While home remedies using gentle oils and vinegars can help remove ear mites and debris, they may not kill all the mites as effectively as prescription medications. Multi-dose prescription miticides from a vet ensure the infestation is fully eliminated. Home remedies can provide some relief but for a full cure, veterinarian-prescribed treatments are recommended.

Veterinarian-prescribed treatments

The most effective treatments for ear mites are medications prescribed by a veterinarian. These include medicated ear drops and oral medications that contain insecticides to kill the mites.

Medicated ear drops approved for cats, such as Tresaderm (https://vcahospitals.com/know-your-pet/ear-mites-otodectes-in-cats-and-dogs), contain an insecticide that kills mites on contact. These drops are applied directly into the ear canal several times per week for 2-4 weeks. Ear drops are very effective when used properly and according to directions.

Oral medications like selamectin (Revolution) and ivermectin (https://www.vet.cornell.edu/departments-centers-and-institutes/cornell-feline-health-center/health-information/feline-health-topics/ear-mites-tiny-critters-can-pose-major-threat) are also available by prescription. These are dosed appropriately for the cat’s weight and kill mites systemically. One or two doses about 2 weeks apart are usually sufficient.

Compared to home remedies like bathing or cleaning ears, veterinarian-prescribed insecticides are much more effective at killing all stages of the mites. They also remain in the cat’s system long enough to kill newly hatched mites. This helps prevent reinfestation. Prescription treatments cure ear mite infestations much faster and more reliably than home care options.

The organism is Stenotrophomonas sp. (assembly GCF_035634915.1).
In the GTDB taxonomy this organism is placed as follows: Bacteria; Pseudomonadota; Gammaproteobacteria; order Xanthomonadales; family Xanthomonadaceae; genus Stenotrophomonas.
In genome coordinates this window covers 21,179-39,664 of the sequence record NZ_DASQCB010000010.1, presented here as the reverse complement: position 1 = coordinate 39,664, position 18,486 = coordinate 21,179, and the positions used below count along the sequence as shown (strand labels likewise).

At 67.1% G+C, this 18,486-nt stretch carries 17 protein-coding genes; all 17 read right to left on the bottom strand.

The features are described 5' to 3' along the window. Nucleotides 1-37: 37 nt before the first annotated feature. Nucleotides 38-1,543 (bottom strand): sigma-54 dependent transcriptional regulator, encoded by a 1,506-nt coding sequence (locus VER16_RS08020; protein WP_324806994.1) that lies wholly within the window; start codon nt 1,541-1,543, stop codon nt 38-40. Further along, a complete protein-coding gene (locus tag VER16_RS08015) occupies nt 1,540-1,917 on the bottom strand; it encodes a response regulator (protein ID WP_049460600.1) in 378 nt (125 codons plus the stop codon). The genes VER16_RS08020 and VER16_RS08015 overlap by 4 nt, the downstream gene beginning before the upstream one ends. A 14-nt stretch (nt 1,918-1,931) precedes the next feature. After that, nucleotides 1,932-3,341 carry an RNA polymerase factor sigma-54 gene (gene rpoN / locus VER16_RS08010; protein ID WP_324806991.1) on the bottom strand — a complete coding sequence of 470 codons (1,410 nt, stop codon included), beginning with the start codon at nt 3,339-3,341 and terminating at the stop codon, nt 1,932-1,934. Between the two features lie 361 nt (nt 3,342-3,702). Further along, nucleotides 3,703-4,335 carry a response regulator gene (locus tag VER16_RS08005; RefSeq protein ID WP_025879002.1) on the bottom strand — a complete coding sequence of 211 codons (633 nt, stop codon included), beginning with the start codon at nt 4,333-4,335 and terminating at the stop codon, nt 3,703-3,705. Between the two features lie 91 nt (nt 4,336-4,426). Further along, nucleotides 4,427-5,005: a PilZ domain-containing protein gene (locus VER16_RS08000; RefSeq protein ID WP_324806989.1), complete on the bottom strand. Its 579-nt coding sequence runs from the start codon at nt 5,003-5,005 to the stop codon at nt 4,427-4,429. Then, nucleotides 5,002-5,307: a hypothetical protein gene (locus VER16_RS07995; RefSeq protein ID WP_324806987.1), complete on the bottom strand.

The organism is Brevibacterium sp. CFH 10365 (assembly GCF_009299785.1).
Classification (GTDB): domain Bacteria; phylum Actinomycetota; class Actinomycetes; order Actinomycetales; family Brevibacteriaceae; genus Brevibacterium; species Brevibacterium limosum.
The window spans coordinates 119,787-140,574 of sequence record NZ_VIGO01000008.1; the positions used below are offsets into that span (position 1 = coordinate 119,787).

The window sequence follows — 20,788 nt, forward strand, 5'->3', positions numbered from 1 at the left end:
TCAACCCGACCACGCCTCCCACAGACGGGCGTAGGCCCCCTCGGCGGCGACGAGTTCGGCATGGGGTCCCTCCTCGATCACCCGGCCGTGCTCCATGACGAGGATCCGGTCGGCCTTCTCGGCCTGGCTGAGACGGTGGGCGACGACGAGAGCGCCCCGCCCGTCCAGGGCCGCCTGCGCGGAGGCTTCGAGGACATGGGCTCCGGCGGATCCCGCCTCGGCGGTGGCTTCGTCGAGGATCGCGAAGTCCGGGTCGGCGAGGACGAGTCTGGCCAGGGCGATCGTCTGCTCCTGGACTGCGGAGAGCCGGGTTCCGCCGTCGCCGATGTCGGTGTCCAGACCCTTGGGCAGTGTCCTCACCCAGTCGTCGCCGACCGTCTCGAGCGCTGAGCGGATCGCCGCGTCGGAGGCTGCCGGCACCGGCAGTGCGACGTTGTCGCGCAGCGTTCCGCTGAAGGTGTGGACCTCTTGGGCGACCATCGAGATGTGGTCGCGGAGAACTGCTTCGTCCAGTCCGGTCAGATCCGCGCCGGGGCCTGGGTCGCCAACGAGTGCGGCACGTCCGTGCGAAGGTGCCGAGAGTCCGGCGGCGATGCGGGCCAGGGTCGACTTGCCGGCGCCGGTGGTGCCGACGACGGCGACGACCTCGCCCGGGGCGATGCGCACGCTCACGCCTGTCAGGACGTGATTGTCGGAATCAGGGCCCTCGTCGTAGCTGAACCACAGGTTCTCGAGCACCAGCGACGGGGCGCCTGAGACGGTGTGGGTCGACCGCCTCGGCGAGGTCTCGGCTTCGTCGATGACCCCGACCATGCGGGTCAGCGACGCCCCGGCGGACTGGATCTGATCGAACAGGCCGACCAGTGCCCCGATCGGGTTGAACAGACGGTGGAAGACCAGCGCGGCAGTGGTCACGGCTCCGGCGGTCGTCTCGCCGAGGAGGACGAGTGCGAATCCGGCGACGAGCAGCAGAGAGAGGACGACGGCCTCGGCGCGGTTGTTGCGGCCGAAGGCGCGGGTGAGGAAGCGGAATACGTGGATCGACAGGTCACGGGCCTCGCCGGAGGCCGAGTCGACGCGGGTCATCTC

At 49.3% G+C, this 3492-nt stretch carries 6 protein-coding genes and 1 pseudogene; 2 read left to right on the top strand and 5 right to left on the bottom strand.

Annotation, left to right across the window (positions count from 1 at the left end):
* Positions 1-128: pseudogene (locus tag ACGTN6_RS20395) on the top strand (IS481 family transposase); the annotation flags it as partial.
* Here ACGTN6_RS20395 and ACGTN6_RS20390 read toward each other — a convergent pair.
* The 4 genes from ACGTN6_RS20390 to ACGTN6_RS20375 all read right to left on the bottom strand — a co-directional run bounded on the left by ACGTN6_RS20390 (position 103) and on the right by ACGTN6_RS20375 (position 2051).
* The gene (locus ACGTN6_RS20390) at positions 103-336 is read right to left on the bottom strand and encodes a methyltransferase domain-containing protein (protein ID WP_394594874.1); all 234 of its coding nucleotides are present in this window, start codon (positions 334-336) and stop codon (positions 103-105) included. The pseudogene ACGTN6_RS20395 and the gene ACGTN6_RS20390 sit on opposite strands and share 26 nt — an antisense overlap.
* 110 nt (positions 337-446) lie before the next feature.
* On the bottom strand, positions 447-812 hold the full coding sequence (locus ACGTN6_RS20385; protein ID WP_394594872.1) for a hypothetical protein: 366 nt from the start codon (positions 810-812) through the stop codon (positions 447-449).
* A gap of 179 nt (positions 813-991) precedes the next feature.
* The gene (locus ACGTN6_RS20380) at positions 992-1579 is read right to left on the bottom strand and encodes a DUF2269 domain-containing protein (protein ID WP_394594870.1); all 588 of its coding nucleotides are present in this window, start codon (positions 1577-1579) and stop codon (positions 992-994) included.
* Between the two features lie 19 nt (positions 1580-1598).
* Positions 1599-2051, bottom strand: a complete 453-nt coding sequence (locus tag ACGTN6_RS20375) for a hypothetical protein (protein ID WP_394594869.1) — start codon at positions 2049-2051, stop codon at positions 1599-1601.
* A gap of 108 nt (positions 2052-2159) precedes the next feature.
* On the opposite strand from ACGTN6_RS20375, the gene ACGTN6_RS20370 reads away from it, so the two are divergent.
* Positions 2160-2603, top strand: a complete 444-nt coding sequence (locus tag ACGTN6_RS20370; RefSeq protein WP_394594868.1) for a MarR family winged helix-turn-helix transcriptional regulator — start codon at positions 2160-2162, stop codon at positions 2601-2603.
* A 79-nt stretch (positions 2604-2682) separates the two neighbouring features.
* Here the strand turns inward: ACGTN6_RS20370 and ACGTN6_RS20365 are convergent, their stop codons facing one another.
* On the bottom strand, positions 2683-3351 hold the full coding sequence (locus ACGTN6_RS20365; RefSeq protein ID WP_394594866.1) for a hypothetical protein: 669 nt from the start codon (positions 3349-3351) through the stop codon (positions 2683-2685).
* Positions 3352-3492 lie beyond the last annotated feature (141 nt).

Tips for bathing a cat

When bathing a cat, it’s important to take steps to make the process safe, stress-free, and effective. Here are some tips:

– Have all your supplies ready beforehand – cat shampoo, towels, non-slip mat, robe/apron to protect yourself from scratches, and treats. Choose a cat shampoo designed specifically for felines as regular shampoos can dry out their skin (WebMD).

– Set up the bathing area in a contained space like a bathroom with the door closed. The smaller area will help make your cat feel more secure.

– Use lukewarm water to wet your cat starting from the neck back. Avoid getting water in their face.

– Apply shampoo and lather away from the face. Massage gently onto the fur and skin.

– Rinse thoroughly to avoid residue. A detachable showerhead or cup can help target rinse areas.

– Dry with an absorbent towel, removing excess water. Let your cat finish air drying if needed.

– Reward with treats and praise throughout the process.

With patience and the proper technique, bathing can be accomplished without too much stress on either party. Just be sure to make it a positive experience for your cat.

Preventing Reinfestation

Once your cat’s ear mites have been successfully treated, it’s important to take measures to prevent reinfestation. Here are some tips:

Clean your cat’s bedding and home environment thoroughly. Ear mites can survive for up to 3 weeks without a host. Wash bedding, blankets, pillows, etc in hot water and dry on a hot cycle. Vacuum carpets, furniture, and any other fabric surfaces your cat frequents.

Treat any other pets in the home. Ear mites are contagious, so if you have other cats or dogs in the home they should be checked and treated too. Speak with your vet about the best treatment options for all your pets.

Schedule regular ear cleanings with your vet. Having your vet periodically clean your cat’s ears will help prevent a recurrence. Your vet can thoroughly clean the ear canal and look for signs of reinfestation.